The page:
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How effectively did governments in pre-revolutionary societies deal with social and political unrest?

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Introduction

Year 12 History How effectively did governments in pre-revolutionary societies deal with social and political unrest? Governments in pre-revolutionary societies, such as the Autocratic governments of Russia and China obviously did not deal with social and political unrest very effectively if they were unable to stop the impending revolutions in their respective countries. In each case the majority of the population were looking for changes in the way their governments were ruling their country, but in each case their ideas for a better country were not heard by their governments which subsequently resulted in vast social and political unrest. Such unrest eventually led to the downfall of each government system due to their inability to subdue the situation. In Russia as with China under an autocratic rule, the vast majority of the population, the peasants and proletariat, were unhappy with the way their governments were treating them. The peasantry in both countries were severely poor and often starved. This was not helped by the fact that both countries had very poor weather conditions in the winter months that brought food production to a virtual stand still. ...read more.

Middle

What he didn't realise was that by not concerning himself with the affairs of state, he was in effect sealing the fate of autocracy in Russia by causing great discontent in the failing incompetent government system. Similarly in China, the Empress resisted western ideas and wished to keep the current system of government. By letting western ideas influence the people, they might have realised how ineffective their current government was and wish to change it. This would mean a complete lifestyle change for the Empress which of course she was not interested in. So in both cases the government's inability to accept change brought about great unrest as the people wanted to modernise, as conditions in other modernised countries were a lot better than their own. The effects of war played a major role in creating unrest in both Russia and China. In Russia, the Tsar had a choice whether or not to continue the wars in which Russia participated but in each case he chose to continue the wars, even though it was obvious that Russia lacked the capability to maintain and supply an army away from home. ...read more.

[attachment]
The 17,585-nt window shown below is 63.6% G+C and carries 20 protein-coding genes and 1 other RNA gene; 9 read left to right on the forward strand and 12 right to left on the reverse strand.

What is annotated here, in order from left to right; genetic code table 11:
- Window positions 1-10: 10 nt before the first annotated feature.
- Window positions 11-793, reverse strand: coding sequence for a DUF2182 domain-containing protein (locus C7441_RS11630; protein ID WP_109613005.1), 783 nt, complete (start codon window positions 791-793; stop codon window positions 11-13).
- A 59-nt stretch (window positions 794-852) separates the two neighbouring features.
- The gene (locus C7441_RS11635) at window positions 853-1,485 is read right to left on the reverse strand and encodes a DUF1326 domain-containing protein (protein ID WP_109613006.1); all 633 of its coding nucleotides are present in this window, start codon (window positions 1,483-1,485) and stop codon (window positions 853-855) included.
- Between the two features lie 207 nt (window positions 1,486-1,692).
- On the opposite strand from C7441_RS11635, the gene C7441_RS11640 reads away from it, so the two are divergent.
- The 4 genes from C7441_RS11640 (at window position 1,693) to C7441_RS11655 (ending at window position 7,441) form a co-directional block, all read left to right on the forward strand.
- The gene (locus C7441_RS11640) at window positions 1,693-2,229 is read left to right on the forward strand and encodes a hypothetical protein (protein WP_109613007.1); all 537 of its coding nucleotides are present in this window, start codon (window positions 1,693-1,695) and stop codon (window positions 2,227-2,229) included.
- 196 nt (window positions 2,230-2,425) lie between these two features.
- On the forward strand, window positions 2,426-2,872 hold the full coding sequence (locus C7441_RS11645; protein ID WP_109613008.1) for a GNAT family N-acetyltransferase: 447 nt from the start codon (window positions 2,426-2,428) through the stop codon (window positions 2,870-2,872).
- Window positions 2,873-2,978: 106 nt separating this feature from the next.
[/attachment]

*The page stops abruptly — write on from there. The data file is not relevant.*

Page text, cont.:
Conclusion

The Tsar let the people have a Duma, so that they could have a say in how the country would be run, but he disbanded two Dumas in the first two weeks of their operation simply because they opposed him. Obviously the people did not truly have a say on anything because as soon as they wanted something that the Tsar did not like he simply disregarded it. Going back on his word was perhaps the most stupid thing the Tsar ever did, because now the people realised more than ever that the Tsar did not care about anything they had to say, so movements to oust the Tsar grew in popularity. In both Russia and China, the governments trying to come to terms with political and social unrest did not do a very good job. In most cases they actually contributed to the creation of even more unrest than what was originally being tried to subdue. By trying to control unrest in their respective countries, the Tsar and Empress helped bring about their own demise, so effectively they did not deal with unrest at all. ?? ?? ?? ?? Kingsley Denton 12THOJ 1/05/07 ...read more.

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